My edition of Kafka’s complete short stories tells me that the short story "The Great Wall of China" "though apparently a fragment, is so perfect in itself that it may be read as a finished work." Indeed. Borges would have been proud to have written it.
Reading the stories, I’ve come to find out that quite a number of them are considered fragments. In a couple it’s obvious, but in many it’s really not. Kafka’s fragments are better than a lot of people’s finished efforts. I’ve also discovered that quite a number of his stories were published in . . . continue reading, and add your comments
From Literature and Cinematography, originally written in 1923:
The poetics of the motion picture is a poetics of pure plot.
Blessed are the lowly ones in the history of art, for theirs is the kingdom of the future.
To my horror, I have discovered abroad that in America the film industry is the third-largest industry, exceeded only by metallurgy and textiles.
An image is like a parallelism with its first part suppressed. . . . A riddle is a parallelism with the first part of the parallel omitted and with the possibility of several substitutions.
The film script . . . continue reading, and add your comments
I’m not sure if A Book of Memories is representative of Peter Nadas’s work, but if it is then this author is difficult to quote concisely. This isn’t just a matter of most of his sentences being paragraph-length (and most of them are, and the paragraphs tend to be page-length), this is also a matter of the very distributed way in which his sentences convey meaning. Nadas’s writing (again, judging only by A Book of Memories) eludes concision because of the way his sentences loop back and back in upon themselves, probe each nuance as it comes up, . . . continue reading, and add your comments
A teacher of Dutch–well, if you wanted to draw a cartoon of the type, you could take him as your model. Teaching children the language they were already hearing in the echo chamber of the womb long before they were born, and stunting the natural growth of that language with tedious drivel about ordinal numbers, double possessives, split infinitives, predicate nouns, and prepositional phrases is bad enough, but to look like an underdone cutlet and pontificate about poetry, that’s too much. And not only did he lay down the law about poetry, he wrote it too. Every few years . . . continue reading, and add your comments
I read then, everything I could lay hands on. Reading was my virgin continent. I read instantly upon awakening, and was still at it well past the hour that consciousness shut down. I read for nothing, for a pleasure difficult to describe and impossible afterwards to recover.
The Shekina fund-raiser was held in one of those mazy Upper West Side apartments where it is impossible to find the bathroom. You wander from corridor to corridor, tentatively entering bedrooms still redolent of their night odors, where the bedspreads have lain folded and unused on chairs for months. Sometimes on these journeys there will be a bewildered young child standing fearfully in your path, or else an unexpected small animal, but mostly you will encounter nothing but the stale mixed smells of an aging building. Such apartments are like demoralized old women shrouded in wrinkles, who, mourning their . . . continue reading, and add your comments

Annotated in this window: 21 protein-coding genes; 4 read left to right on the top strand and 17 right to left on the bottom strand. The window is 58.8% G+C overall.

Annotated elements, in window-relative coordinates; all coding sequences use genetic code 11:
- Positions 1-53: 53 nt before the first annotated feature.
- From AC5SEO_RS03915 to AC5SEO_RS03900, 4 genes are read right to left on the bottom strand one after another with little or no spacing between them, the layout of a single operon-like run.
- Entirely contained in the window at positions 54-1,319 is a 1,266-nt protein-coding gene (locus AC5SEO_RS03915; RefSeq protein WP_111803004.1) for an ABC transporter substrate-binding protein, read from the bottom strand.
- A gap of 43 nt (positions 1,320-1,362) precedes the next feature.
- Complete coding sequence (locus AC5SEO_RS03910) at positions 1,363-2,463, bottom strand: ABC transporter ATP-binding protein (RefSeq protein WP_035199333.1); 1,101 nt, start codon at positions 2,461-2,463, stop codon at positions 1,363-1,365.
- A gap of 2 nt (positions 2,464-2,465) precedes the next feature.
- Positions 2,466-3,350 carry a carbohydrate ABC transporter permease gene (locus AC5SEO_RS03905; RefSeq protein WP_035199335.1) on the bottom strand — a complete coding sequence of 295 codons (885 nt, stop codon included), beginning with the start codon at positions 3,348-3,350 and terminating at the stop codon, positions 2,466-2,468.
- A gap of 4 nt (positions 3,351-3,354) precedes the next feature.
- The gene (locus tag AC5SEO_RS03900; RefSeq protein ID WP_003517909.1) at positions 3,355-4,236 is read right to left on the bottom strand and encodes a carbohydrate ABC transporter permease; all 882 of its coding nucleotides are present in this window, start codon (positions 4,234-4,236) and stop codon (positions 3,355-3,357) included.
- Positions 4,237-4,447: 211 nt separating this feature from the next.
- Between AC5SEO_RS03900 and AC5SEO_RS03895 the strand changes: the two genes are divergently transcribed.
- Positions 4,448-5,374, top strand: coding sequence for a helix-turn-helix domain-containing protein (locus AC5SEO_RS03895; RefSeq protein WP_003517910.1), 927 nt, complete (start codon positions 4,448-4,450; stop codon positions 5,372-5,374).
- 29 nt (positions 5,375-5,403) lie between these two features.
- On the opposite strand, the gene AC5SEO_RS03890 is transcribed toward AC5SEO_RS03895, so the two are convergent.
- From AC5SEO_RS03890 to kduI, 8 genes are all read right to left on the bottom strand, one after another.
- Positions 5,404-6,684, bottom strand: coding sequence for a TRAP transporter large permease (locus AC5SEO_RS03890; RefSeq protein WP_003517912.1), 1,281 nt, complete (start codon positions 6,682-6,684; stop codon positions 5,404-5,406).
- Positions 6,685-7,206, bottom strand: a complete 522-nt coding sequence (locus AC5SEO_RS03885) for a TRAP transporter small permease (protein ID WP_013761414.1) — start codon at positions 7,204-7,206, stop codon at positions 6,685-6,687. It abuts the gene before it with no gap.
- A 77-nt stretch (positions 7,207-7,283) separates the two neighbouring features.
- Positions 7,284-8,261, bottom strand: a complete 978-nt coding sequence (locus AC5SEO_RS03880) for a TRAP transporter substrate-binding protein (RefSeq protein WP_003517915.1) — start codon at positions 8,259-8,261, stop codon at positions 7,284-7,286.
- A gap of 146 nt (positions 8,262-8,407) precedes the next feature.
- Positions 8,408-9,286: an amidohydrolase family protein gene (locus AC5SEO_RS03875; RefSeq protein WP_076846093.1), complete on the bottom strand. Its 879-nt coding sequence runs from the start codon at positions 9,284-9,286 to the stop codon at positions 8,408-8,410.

The walls were floor-to-ceilinged with books–the great works of all periods. No less-than-literature volumes here. The exalted Germans and towering Russians took eye-level pride of place. And there were shrines, little face-out areas of shelving, sometimes decorated with statuettes or postcards–Buddha and Beethoven, Jarry and Rabelais, Einstein and Dostoevsky, George Steiner and Samuel Beckett, Shakespeare, Joyce, and Dylan Thomas, Wittgenstein and Spengler, Heidegger, Schopenhauer, and Clock–and the mysterious cover of Alexander Theroux’s Darconville’s Cat. And music galore. Old vinyls, cassettes, and CDs, arranged by composer, from Adam de la Halle to Zelenka. The complete works of every major composer . . . continue reading, and add your comments
There, at any rate, Puttermesser would sit, in Eden, under a middle-sized tree, in the solid blaze of an infinite heart-of-summer July green, green, green everywhere, green above and green below, herself gleaming and made glorious by sweat, every inch annihilated, fecundity dismissed. And there Puttermesser would, as she imagined it, take in. Ready to her left hand, the box of fudge (rather like the fudge sold to the lower school by the eighth-grade cooking class in P.S. 74, the Bronx, circa 1942); ready to her right hand, a borrowed steeple of library books . . .
Here Puttermesser . . . continue reading, and add your comments
Alan gawked at the lipstick kiss on his shoulder, and gazed back at the poster he had been leaning on. A blonde male model, shot head-first, recumbent in his briefs, foreshortened, looking for all the world like a god on a slab, featuring a pudendal mountain under pesticide-free cotton. At the peak of the mount, as if planted by Sir Edmund Hilary’s wife herself, a full-mouthed press of lipstick, yum. This was the attestation that had transferred itself (less passionately) to Alan’s shoulder. Sex in the age of mechanical reproduction.
What he had done, how he had chosen to spend his energies, really was science. A way of looking, reverencing. And the purpose of all science, like living, which amounts ot the same thing, was not the accumulations of Gnostic power, fixing of formulas for the names of God, stockpiling brutal efficiency, accomplishing the sadistic myth of progress. the purpose of science was to revive and cultivate a perpetual state of wonder. For nothing deserved wonder so much as our capacity to feel it. (611)